The NFL’s Top Defensive Lineman

In 1992, 12 players registered 14 or more sacks. These days, stud defensive linemen are a protected species. Surprisingly, most reside in the NFC. Let’s review the candidates for 2011’s best defensive lineman.

Editor’s Note: This is part four of my journey to determine the one player, at each position, I’d want over all the rest. Still to come: DB, WR, and QB. Apologies to the offensive line, special teamers, and fullbacks. It’s not that I don’t appreciate you, it just wouldn’t be much fun to write about you. Sorry.

Remember, contract, age, fantasy value, and whether or not I despise the player will not influence my decision, nor will statistics and popularity. There’s no mathematic formula. Only my humble opinion. I pick the one player I want most on my team, regardless of what anyone else believes.

A lot of popular defensive linemen were left off the list, so I expect backlash. Bring it. (Reminder: This list is exclusive to defensive lineman. DeMarcus Ware, LaMarr Woodley, Clay Matthews, etc… were included here.)

Here we go. In reverse order.

5. Justin Tuck
Justin Tuck doesn’t always produce flashy stats, but he’s incredibly disruptive and versatile. A three down player, Tuck can rush the passer, stop the run, and even drop in coverage from time to time. Additionally, his ability to move inside gives the New York pass rush an added boost on obvious passing downs. Back in December, when the New York defense frustrated the Eagle offense for 50 minutes, it was Tuck who disrupted Michael Vick’s flow. Tuck attacked at times, then sat back and spied at others. He even dropped back in coverage. It wasn’t until the Giants prematurely checked out that Vick and the Eagles finally got rolling. I’ll take a versatile defensive end over a one-trick-pony any day.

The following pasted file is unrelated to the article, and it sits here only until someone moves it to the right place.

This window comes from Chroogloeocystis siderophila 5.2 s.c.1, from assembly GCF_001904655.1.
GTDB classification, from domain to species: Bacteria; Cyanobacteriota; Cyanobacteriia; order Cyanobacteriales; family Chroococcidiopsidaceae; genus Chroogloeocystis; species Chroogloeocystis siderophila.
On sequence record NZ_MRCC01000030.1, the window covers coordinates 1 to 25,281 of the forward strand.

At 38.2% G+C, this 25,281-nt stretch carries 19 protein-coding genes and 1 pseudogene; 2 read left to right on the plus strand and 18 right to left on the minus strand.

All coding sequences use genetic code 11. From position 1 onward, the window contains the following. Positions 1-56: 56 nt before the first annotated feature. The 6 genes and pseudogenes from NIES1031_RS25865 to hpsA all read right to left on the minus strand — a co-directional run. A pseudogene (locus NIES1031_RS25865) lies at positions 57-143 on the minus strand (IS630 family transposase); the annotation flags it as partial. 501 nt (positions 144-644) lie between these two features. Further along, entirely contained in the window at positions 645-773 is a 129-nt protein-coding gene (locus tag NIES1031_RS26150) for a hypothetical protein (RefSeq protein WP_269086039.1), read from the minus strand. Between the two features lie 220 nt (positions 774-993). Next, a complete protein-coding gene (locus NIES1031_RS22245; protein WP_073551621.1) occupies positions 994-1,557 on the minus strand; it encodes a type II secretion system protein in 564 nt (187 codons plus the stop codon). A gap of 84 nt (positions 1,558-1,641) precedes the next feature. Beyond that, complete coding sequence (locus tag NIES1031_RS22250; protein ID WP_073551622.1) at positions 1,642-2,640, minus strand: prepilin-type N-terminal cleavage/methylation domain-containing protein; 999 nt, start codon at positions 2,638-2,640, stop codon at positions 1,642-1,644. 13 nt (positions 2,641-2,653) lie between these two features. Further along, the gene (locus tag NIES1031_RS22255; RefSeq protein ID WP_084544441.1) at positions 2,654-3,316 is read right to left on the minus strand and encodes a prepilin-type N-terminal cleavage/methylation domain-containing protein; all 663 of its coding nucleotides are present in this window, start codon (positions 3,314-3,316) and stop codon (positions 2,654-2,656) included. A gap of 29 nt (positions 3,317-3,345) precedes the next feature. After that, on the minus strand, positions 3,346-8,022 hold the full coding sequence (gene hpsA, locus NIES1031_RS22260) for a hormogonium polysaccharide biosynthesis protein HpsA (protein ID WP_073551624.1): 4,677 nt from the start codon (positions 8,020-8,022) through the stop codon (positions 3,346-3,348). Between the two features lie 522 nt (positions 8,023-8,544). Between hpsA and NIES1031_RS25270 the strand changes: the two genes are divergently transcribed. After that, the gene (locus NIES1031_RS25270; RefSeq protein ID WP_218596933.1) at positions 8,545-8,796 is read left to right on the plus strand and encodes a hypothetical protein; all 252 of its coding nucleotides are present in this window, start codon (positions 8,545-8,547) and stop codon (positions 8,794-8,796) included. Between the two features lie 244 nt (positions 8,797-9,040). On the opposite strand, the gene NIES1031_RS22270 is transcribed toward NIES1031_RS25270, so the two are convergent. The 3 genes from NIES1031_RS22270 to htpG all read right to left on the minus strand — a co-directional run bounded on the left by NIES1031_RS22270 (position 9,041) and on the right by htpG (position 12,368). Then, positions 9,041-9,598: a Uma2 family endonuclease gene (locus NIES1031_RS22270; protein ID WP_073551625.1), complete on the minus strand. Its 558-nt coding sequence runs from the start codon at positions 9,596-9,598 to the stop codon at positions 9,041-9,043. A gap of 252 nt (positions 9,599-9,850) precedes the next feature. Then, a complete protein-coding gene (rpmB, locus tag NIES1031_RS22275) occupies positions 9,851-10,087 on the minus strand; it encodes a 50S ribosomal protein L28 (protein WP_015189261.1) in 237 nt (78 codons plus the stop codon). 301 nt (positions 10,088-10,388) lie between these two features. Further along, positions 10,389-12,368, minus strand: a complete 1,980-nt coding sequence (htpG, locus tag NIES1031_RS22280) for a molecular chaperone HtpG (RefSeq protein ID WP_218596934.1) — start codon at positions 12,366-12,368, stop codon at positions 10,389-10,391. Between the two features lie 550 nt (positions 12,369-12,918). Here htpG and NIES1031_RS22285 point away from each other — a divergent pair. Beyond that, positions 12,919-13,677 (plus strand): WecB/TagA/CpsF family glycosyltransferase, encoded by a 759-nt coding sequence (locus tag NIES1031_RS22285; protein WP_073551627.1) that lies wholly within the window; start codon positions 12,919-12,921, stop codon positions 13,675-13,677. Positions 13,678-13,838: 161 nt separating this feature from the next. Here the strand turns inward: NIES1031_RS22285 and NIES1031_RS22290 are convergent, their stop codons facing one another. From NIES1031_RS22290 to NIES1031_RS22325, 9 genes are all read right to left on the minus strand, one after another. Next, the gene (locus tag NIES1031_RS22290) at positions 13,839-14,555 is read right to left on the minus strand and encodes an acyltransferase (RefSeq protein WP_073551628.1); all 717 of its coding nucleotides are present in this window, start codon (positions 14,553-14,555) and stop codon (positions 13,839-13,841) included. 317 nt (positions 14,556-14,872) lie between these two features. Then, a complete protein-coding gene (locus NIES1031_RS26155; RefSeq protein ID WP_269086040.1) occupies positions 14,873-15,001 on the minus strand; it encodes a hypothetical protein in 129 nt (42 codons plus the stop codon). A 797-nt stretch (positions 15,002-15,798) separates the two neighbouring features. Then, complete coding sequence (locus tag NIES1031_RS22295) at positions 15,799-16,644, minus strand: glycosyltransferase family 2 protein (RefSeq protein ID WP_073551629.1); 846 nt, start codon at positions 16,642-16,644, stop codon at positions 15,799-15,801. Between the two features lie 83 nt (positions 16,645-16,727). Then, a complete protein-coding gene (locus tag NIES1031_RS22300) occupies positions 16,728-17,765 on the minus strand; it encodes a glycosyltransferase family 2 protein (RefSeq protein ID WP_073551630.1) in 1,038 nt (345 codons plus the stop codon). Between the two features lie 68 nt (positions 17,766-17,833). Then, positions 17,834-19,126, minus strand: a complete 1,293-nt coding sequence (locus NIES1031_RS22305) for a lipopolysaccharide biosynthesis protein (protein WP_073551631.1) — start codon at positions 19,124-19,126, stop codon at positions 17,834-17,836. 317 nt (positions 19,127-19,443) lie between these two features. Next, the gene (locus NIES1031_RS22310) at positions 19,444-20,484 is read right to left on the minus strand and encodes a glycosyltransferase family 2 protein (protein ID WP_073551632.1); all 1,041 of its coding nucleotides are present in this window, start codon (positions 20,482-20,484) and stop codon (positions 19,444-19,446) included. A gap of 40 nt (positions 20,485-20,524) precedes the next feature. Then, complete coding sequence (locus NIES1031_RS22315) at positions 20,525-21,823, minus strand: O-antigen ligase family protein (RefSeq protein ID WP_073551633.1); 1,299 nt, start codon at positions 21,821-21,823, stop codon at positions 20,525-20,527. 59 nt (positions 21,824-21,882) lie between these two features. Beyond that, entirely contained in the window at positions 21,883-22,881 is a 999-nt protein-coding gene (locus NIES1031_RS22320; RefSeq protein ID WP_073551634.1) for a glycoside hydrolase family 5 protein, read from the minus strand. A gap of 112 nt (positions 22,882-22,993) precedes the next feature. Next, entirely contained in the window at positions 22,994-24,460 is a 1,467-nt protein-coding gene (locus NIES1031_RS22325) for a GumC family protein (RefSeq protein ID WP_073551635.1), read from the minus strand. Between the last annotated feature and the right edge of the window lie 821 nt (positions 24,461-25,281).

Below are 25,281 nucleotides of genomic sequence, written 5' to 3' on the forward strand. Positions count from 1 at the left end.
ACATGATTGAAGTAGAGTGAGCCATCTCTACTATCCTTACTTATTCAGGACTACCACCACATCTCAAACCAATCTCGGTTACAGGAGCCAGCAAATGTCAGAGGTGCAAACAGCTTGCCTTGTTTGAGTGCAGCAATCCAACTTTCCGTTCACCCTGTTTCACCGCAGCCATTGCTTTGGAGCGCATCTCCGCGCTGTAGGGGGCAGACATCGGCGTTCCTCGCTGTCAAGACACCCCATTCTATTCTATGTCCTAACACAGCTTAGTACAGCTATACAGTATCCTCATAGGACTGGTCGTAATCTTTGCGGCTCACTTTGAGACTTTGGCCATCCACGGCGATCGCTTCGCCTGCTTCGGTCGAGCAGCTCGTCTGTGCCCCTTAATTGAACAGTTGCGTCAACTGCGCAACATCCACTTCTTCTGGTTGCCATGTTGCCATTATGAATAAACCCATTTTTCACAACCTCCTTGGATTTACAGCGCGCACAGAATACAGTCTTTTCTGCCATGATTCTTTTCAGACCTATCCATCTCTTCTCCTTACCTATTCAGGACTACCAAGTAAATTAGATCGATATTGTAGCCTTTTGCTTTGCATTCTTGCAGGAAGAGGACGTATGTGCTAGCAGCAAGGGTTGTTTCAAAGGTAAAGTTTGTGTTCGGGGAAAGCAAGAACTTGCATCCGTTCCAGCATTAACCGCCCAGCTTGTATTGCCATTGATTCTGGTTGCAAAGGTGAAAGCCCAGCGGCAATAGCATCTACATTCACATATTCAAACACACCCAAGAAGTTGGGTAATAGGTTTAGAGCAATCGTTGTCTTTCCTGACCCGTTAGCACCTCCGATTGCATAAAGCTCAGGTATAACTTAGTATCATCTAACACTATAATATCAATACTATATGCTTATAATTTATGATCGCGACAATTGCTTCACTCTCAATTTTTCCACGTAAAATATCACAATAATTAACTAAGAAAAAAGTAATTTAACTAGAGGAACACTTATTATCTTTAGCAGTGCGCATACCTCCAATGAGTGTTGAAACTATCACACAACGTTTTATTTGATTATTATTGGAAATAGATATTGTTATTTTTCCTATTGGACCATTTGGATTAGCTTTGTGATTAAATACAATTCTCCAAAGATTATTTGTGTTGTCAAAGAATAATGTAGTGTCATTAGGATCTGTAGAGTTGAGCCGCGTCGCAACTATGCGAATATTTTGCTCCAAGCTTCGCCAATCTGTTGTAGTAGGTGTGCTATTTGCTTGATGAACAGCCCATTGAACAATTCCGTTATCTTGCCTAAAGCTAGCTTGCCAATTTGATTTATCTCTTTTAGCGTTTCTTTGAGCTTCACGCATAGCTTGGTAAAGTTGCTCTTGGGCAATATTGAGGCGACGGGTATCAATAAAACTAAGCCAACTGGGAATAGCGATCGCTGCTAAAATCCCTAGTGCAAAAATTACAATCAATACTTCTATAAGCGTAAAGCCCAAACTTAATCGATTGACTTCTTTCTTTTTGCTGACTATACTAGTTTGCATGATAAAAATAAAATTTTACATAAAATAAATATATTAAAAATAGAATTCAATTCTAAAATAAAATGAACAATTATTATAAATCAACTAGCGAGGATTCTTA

4. Julius Peppers
Peppers probably deserves to be higher. Unfortunately, I’ve had trust issues with Peppers since he mailed in the 2007 season and rivaled Mike Mamula for the laziest effort I’ve ever seen by a defensive end. Regardless, there’s no questioning Peppers’ ability. When he’s on top of his game, he’s arguably the best defensive end in football. That’s the problem, though. With great players, there is no “When” or “Ifs” regarding their level of play. What makes great players great is knowing you’ll always get their best. Granted, Peppers at 75% is still a great player, but it’s hard to accept that mentality. It’ll be interesting to see if Peppers slacks off at all in 2011, considering it’s his second year in Chicago and all. Still, one thing you know you’ll get with Peppers is attendance. Throughout 9 NFL seasons, Peppers has missed less than 10 games. In a league where injuries ruin Super Bowl dreams, that means a lot.

3. Naloti Ngata
How important is Naloti Ngata to the Baltimore defense? In a word, very. Essentially, if he stinks, they stink. Ngata has also been credited as a significant reason Ray Lewis is still an all-pro linebacker. (Ray Lewis is also really, really good, but Ngata’s presence undoubtedly extended Lewis’ career.)
Ngata is the prototypical space-eating monster in the middle of a 3-4 defense. He knows his role; occupy blockers, hold your ground, free linebackers to make plays, and does it better than anyone in the NFL. His athleticism also sets him apart. For a 6’4, 330 lb. man, Ngata moves like a running back. Better yet, I’d compare him to a Grizzly Bear – big and ferocious with uncanny agility and quickness. Attempts to escape Ngata usually conclude similarly to fleeing a Grizzly. Only, without the teeth and claw marks. Well, at least most of the time.